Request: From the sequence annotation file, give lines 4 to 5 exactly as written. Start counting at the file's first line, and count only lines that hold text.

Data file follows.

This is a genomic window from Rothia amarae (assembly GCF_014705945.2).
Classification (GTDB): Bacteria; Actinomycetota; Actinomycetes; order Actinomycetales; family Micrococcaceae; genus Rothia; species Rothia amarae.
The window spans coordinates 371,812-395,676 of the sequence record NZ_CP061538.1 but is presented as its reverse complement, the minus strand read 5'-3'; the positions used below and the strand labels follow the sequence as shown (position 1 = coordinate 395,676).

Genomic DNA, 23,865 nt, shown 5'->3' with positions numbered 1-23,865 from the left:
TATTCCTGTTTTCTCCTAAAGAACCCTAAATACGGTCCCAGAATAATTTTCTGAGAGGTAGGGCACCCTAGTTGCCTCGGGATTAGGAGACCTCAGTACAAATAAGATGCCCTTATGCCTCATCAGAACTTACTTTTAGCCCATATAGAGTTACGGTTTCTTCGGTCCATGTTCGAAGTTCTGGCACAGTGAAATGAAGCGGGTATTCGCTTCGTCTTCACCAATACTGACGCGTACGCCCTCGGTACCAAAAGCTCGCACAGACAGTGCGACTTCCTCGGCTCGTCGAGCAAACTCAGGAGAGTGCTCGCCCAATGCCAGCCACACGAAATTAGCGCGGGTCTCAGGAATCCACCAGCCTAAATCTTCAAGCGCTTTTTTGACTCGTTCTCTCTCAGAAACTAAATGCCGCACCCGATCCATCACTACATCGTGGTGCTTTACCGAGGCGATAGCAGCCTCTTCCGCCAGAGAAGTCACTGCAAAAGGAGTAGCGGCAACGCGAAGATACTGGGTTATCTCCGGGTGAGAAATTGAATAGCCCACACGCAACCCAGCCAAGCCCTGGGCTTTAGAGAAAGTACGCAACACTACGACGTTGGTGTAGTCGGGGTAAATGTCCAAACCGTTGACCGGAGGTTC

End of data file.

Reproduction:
Genomic DNA, 23,865 nt, shown 5'->3' with positions numbered 1-23,865 from the left:
TATTCCTGTTTTCTCCTAAAGAACCCTAAATACGGTCCCAGAATAATTTTCTGAGAGGTAGGGCACCCTAGTTGCCTCGGGATTAGGAGACCTCAGTACAAATAAGATGCCCTTATGCCTCATCAGAACTTACTTTTAGCCCATATAGAGTTACGGTTTCTTCGGTCCATGTTCGAAGTTCTGGCACAGTGAAATGAAGCGGGTATTCGCTTCGTCTTCACCAATACTGACGCGTACGCCCTCGGTACCAAAAGCTCGCACAGACAGTGCGACTTCCTCGGCTCGTCGAGCAAACTCAGGAGAGTGCTCGCCCAATGCCAGCCACACGAAATTAGCGCGGGTCTCAGGAATCCACCAGCCTAAATCTTCAAGCGCTTTTTTGACTCGTTCTCTCTCAGAAACTAAATGCCGCACCCGATCCATCACTACATCGTGGTGCTTTACCGAGGCGATAGCAGCCTCTTCCGCCAGAGAAGTCACTGCAAAAGGAGTAGCGGCAACGCGAAGATACTGGGTTATCTCCGGGTGAGAAATTGAATAGCCCACACGCAACCCAGCCAAGCCCTGGGCTTTAGAGAAAGTACGCAACACTACGACGTTGGTGTAGTCGGGGTAAATGTCCAAACCGTTGACCGGAGGTTC